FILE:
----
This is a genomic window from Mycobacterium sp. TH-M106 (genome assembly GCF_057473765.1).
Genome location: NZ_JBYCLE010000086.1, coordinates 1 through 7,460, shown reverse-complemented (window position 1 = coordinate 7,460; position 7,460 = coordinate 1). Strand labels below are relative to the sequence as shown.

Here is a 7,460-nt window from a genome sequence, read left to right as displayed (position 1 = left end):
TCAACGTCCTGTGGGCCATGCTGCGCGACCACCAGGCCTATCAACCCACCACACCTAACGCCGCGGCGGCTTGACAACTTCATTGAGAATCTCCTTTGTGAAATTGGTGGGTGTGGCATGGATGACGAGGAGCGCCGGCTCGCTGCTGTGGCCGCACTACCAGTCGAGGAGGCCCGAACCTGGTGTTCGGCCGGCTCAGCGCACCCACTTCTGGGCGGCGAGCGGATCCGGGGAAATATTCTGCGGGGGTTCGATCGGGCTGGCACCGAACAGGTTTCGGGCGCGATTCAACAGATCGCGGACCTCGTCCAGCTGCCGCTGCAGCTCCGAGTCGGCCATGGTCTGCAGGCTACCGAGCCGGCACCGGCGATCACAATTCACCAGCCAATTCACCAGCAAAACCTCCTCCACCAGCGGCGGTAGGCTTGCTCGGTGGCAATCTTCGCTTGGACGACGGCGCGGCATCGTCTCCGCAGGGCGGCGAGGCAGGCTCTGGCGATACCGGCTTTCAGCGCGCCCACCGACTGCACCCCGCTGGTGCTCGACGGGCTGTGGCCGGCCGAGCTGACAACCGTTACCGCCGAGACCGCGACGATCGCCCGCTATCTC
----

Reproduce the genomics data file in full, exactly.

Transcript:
This is a genomic window from Mycobacterium sp. TH-M106 (genome assembly GCF_057473765.1).
Genome location: NZ_JBYCLE010000086.1, coordinates 1 through 7,460, shown reverse-complemented (window position 1 = coordinate 7,460; position 7,460 = coordinate 1). Strand labels below are relative to the sequence as shown.

Here is a 7,460-nt window from a genome sequence, read left to right as displayed (position 1 = left end):
TCAACGTCCTGTGGGCCATGCTGCGCGACCACCAGGCCTATCAACCCACCACACCTAACGCCGCGGCGGCTTGACAACTTCATTGAGAATCTCCTTTGTGAAATTGGTGGGTGTGGCATGGATGACGAGGAGCGCCGGCTCGCTGCTGTGGCCGCACTACCAGTCGAGGAGGCCCGAACCTGGTGTTCGGCCGGCTCAGCGCACCCACTTCTGGGCGGCGAGCGGATCCGGGGAAATATTCTGCGGGGGTTCGATCGGGCTGGCACCGAACAGGTTTCGGGCGCGATTCAACAGATCGCGGACCTCGTCCAGCTGCCGCTGCAGCTCCGAGTCGGCCATGGTCTGCAGGCTACCGAGCCGGCACCGGCGATCACAATTCACCAGCCAATTCACCAGCAAAACCTCCTCCACCAGCGGCGGTAGGCTTGCTCGGTGGCAATCTTCGCTTGGACGACGGCGCGGCATCGTCTCCGCAGGGCGGCGAGGCAGGCTCTGGCGATACCGGCTTTCAGCGCGCCCACCGACTGCACCCCGCTGGTGCTCGACGGGCTGTGGCCGGCCGAGCTGACAACCGTTACCGCCGAGACCGCGACGATCGCCCGCTATCTC